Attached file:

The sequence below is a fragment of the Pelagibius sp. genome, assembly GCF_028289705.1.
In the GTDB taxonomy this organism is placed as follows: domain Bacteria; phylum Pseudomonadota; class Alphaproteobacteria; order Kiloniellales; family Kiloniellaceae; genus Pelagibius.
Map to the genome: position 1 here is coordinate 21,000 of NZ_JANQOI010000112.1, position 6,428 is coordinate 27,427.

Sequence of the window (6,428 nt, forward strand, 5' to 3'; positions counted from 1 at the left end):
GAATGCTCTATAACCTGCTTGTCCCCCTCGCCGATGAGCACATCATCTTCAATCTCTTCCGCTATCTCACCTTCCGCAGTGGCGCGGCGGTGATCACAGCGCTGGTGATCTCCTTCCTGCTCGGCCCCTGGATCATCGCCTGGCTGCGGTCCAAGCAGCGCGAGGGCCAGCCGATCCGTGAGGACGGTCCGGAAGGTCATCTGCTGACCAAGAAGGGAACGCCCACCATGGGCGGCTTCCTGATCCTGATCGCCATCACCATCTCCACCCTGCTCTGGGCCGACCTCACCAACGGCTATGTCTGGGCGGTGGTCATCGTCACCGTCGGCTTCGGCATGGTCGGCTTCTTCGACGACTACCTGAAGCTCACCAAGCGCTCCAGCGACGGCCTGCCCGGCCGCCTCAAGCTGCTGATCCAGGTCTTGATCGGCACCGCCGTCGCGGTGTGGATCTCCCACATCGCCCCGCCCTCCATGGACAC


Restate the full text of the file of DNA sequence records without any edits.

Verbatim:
The sequence below is a fragment of the Pelagibius sp. genome, assembly GCF_028289705.1.
In the GTDB taxonomy this organism is placed as follows: domain Bacteria; phylum Pseudomonadota; class Alphaproteobacteria; order Kiloniellales; family Kiloniellaceae; genus Pelagibius.
Map to the genome: position 1 here is coordinate 21,000 of NZ_JANQOI010000112.1, position 6,428 is coordinate 27,427.

Sequence of the window (6,428 nt, forward strand, 5' to 3'; positions counted from 1 at the left end):
GAATGCTCTATAACCTGCTTGTCCCCCTCGCCGATGAGCACATCATCTTCAATCTCTTCCGCTATCTCACCTTCCGCAGTGGCGCGGCGGTGATCACAGCGCTGGTGATCTCCTTCCTGCTCGGCCCCTGGATCATCGCCTGGCTGCGGTCCAAGCAGCGCGAGGGCCAGCCGATCCGTGAGGACGGTCCGGAAGGTCATCTGCTGACCAAGAAGGGAACGCCCACCATGGGCGGCTTCCTGATCCTGATCGCCATCACCATCTCCACCCTGCTCTGGGCCGACCTCACCAACGGCTATGTCTGGGCGGTGGTCATCGTCACCGTCGGCTTCGGCATGGTCGGCTTCTTCGACGACTACCTGAAGCTCACCAAGCGCTCCAGCGACGGCCTGCCCGGCCGCCTCAAGCTGCTGATCCAGGTCTTGATCGGCACCGCCGTCGCGGTGTGGATCTCCCACATCGCCCCGCCCTCCATGGACAC